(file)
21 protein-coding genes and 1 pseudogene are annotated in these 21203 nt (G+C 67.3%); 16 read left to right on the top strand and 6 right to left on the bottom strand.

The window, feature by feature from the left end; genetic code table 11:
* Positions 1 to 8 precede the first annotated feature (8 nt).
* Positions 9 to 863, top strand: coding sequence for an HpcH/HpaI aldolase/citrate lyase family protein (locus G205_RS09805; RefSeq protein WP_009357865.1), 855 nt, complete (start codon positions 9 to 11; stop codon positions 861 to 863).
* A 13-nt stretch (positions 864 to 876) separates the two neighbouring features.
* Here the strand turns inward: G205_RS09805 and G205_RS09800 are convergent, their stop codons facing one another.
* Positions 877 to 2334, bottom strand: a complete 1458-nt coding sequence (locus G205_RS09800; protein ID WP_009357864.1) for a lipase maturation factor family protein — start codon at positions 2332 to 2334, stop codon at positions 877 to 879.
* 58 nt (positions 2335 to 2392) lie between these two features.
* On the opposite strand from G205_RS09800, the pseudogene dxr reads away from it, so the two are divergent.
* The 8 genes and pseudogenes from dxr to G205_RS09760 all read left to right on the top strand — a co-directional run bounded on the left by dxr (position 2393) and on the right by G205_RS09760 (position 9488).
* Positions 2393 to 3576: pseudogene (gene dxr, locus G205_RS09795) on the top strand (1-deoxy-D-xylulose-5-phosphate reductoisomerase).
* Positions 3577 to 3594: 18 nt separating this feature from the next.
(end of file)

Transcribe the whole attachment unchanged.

21 protein-coding genes and 1 pseudogene are annotated in these 21203 nt (G+C 67.3%); 16 read left to right on the top strand and 6 right to left on the bottom strand.

The window, feature by feature from the left end; genetic code table 11:
* Positions 1 to 8 precede the first annotated feature (8 nt).
* Positions 9 to 863, top strand: coding sequence for an HpcH/HpaI aldolase/citrate lyase family protein (locus G205_RS09805; RefSeq protein WP_009357865.1), 855 nt, complete (start codon positions 9 to 11; stop codon positions 861 to 863).
* A 13-nt stretch (positions 864 to 876) separates the two neighbouring features.
* Here the strand turns inward: G205_RS09805 and G205_RS09800 are convergent, their stop codons facing one another.
* Positions 877 to 2334, bottom strand: a complete 1458-nt coding sequence (locus G205_RS09800; protein ID WP_009357864.1) for a lipase maturation factor family protein — start codon at positions 2332 to 2334, stop codon at positions 877 to 879.
* 58 nt (positions 2335 to 2392) lie between these two features.
* On the opposite strand from G205_RS09800, the pseudogene dxr reads away from it, so the two are divergent.
* The 8 genes and pseudogenes from dxr to G205_RS09760 all read left to right on the top strand — a co-directional run bounded on the left by dxr (position 2393) and on the right by G205_RS09760 (position 9488).
* Positions 2393 to 3576: pseudogene (gene dxr, locus G205_RS09795) on the top strand (1-deoxy-D-xylulose-5-phosphate reductoisomerase).
* Positions 3577 to 3594: 18 nt separating this feature from the next.